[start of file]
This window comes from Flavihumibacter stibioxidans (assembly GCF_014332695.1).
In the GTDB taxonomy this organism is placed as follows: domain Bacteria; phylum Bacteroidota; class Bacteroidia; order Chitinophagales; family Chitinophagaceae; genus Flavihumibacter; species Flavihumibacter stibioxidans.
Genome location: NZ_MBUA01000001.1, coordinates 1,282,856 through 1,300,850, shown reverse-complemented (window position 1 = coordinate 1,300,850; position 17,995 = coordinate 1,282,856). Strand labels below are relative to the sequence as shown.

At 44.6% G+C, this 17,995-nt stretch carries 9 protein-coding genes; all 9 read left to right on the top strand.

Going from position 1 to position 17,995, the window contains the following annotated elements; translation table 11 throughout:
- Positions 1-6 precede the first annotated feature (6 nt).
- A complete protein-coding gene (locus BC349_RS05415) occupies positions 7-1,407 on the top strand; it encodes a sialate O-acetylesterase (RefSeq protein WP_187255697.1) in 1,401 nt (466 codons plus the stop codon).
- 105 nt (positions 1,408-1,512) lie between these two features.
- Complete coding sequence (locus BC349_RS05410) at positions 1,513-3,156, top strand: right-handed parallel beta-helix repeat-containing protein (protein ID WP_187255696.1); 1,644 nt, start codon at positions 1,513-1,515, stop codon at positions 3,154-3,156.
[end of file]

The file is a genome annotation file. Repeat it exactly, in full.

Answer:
This window comes from Flavihumibacter stibioxidans (assembly GCF_014332695.1).
In the GTDB taxonomy this organism is placed as follows: domain Bacteria; phylum Bacteroidota; class Bacteroidia; order Chitinophagales; family Chitinophagaceae; genus Flavihumibacter; species Flavihumibacter stibioxidans.
Genome location: NZ_MBUA01000001.1, coordinates 1,282,856 through 1,300,850, shown reverse-complemented (window position 1 = coordinate 1,300,850; position 17,995 = coordinate 1,282,856). Strand labels below are relative to the sequence as shown.

At 44.6% G+C, this 17,995-nt stretch carries 9 protein-coding genes; all 9 read left to right on the top strand.

Going from position 1 to position 17,995, the window contains the following annotated elements; translation table 11 throughout:
- Positions 1-6 precede the first annotated feature (6 nt).
- A complete protein-coding gene (locus BC349_RS05415) occupies positions 7-1,407 on the top strand; it encodes a sialate O-acetylesterase (RefSeq protein WP_187255697.1) in 1,401 nt (466 codons plus the stop codon).
- 105 nt (positions 1,408-1,512) lie between these two features.
- Complete coding sequence (locus BC349_RS05410) at positions 1,513-3,156, top strand: right-handed parallel beta-helix repeat-containing protein (protein ID WP_187255696.1); 1,644 nt, start codon at positions 1,513-1,515, stop codon at positions 3,154-3,156.